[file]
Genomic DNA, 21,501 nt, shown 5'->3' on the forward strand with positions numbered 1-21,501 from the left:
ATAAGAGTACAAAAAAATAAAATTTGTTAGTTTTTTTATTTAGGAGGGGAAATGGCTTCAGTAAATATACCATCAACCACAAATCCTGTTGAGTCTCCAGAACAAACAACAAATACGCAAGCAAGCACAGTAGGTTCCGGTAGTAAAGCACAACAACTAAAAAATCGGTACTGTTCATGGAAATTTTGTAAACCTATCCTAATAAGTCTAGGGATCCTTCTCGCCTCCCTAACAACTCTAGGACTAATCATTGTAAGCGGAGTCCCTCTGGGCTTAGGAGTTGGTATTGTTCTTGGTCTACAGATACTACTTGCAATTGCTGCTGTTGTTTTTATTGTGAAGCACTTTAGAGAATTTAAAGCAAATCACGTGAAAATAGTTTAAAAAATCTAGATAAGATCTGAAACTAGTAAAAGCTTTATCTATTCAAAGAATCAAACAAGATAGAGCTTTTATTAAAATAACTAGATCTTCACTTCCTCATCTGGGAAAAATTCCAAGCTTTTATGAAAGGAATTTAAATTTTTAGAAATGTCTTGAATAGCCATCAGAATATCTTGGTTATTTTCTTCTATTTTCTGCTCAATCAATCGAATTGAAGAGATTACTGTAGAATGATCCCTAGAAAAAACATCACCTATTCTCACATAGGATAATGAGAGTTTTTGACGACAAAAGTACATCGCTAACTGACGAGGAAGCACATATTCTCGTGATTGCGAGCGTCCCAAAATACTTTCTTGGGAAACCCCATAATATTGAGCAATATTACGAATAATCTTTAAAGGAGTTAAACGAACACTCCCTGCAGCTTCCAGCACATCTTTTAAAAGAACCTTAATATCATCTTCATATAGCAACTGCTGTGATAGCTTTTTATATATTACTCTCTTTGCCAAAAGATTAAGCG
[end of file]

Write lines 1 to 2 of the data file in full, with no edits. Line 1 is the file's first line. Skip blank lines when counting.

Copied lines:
Genomic DNA, 21,501 nt, shown 5'->3' on the forward strand with positions numbered 1-21,501 from the left:
ATAAGAGTACAAAAAAATAAAATTTGTTAGTTTTTTTATTTAGGAGGGGAAATGGCTTCAGTAAATATACCATCAACCACAAATCCTGTTGAGTCTCCAGAACAAACAACAAATACGCAAGCAAGCACAGTAGGTTCCGGTAGTAAAGCACAACAACTAAAAAATCGGTACTGTTCATGGAAATTTTGTAAACCTATCCTAATAAGTCTAGGGATCCTTCTCGCCTCCCTAACAACTCTAGGACTAATCATTGTAAGCGGAGTCCCTCTGGGCTTAGGAGTTGGTATTGTTCTTGGTCTACAGATACTACTTGCAATTGCTGCTGTTGTTTTTATTGTGAAGCACTTTAGAGAATTTAAAGCAAATCACGTGAAAATAGTTTAAAAAATCTAGATAAGATCTGAAACTAGTAAAAGCTTTATCTATTCAAAGAATCAAACAAGATAGAGCTTTTATTAAAATAACTAGATCTTCACTTCCTCATCTGGGAAAAATTCCAAGCTTTTATGAAAGGAATTTAAATTTTTAGAAATGTCTTGAATAGCCATCAGAATATCTTGGTTATTTTCTTCTATTTTCTGCTCAATCAATCGAATTGAAGAGATTACTGTAGAATGATCCCTAGAAAAAACATCACCTATTCTCACATAGGATAATGAGAGTTTTTGACGACAAAAGTACATCGCTAACTGACGAGGAAGCACATATTCTCGTGATTGCGAGCGTCCCAAAATACTTTCTTGGGAAACCCCATAATATTGAGCAATATTACGAATAATCTTTAAAGGAGTTAAACGAACACTCCCTGCAGCTTCCAGCACATCTTTTAAAAGAACCTTAATATCATCTTCATATAGCAACTGCTGTGATAGCTTTTTATATATTACTCTCTTTGCCAAAAGATTAAGCG